Minimal change disease (MCD) is a disorder where there is damage to glomeruli, the tiny filtering units in the kidney that remove wastes from the blood. MCD can lead to nephrotic syndrome. As a result, large amounts of protein leaks into the urine, which in turn reduces the amount of protein in your blood, known as proteinuria. You may notice that your urine foams more than usual because of the amount of protein in it. In addition to the lost protein, fluid leaks out of the bloodstream into your tissues, which causes swelling, known as edema. The swelling may be most noticeable in your legs after you have been standing and in the tissue under your eyes when you first get up in the morning. However, it may also occur in other parts of your body and weight gain can result from any fluid retention. In addition to proteinuria and edema, other symptoms may include high blood pressure, high cholesterol, and a higher risk of blood clots.
MCD is more common in children than adults and more frequently found in boys than girls. However, it can still occur in adults.
Although the exact cause of MCD is not known, possible contributing factors may include allergic reactions, use of certain pain killers called NSAIDs, tumors and viral infections.
How is Minimal Change Disease Diagnosed?
A doctor can test your blood and urine to find out if your kidneys are functioning properly. A urine test can check for the amount of protein and other things to indicate kidney damage. A blood test for serum creatinine can be used to calculate glomerular filtration rate (GFR), which tells how well your kidneys are filtering wastes from the blood. Your blood may also be tested for high levels of cholesterol.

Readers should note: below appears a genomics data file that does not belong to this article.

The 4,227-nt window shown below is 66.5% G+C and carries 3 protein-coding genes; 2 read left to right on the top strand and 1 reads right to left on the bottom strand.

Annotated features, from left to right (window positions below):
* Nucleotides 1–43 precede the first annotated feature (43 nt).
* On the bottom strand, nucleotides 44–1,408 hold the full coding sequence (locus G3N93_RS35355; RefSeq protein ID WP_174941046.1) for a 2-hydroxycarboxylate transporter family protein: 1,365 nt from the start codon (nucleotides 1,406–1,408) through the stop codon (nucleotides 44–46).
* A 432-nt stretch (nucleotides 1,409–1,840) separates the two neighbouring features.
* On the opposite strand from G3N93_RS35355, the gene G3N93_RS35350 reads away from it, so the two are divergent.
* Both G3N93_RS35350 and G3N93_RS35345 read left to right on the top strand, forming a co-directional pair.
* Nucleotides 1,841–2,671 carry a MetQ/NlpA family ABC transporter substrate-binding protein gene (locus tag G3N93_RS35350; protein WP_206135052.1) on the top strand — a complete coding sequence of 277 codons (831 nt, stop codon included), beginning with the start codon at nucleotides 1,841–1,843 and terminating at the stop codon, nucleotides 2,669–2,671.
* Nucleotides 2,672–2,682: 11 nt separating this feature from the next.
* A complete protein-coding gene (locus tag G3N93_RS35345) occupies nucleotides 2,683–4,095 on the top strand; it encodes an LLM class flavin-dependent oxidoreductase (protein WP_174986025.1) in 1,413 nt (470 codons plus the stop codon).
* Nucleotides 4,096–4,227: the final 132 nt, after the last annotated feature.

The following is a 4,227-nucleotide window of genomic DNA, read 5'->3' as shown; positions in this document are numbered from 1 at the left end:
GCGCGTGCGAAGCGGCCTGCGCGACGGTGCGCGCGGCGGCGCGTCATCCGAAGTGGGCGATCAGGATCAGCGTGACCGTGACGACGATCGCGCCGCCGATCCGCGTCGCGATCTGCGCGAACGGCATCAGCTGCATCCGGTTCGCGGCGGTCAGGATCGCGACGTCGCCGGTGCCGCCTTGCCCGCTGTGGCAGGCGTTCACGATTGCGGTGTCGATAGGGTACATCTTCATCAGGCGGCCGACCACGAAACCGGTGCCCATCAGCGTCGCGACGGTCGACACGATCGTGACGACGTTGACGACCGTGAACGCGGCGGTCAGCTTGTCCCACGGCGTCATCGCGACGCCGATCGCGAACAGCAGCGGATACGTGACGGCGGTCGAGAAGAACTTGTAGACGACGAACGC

A biopsy may be done to confirm a diagnosis. In this test, a tiny piece of your kidney is removed with a special needle, and looked at under a microscope. The damage is not visible under a regular light microscope. It can only be seen under an electron microscope. If a kidney biopsy reveals little or no damage, then a diagnosis of MCD may be made if other symptoms, such as protein in the urine and swelling, are noticed.
How is Minimal Change Disease Treated?
The main treatment for MCD are corticosteroids (often called "steroids"), such as prednisone and prednisolone, which are given to help control the loss of protein in the urine (proteinuria). Steroids can lead to complete remission in most cases. Children with MCD generally respond better to steroids than adults, and relapses are more likely to occur in adults. Relapses can occur in the short term and if this happens more steroids may be given. If steroids do not work, your doctor may suggest other medicines that affect the immune system, such as cyclophosphamide or cyclosporine.
Your doctor may also prescribe certain medicines that are used to lower blood pressure, but may also help reduce the protein in the urine. To help with the swelling (edema), your doctor may also prescribe diuretics (water pills). Reducing dietary salt can also help control swelling.
The vast majority of children and adults recover from MCD and avoid relapses over the long term. Kidney failure is rare in patients with MCD.
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© 2015 National Kidney Foundation. All rights reserved. This material does not constitute medical advice. It is intended for informational purposes only. Please consult a physician for specific treatment recommendations.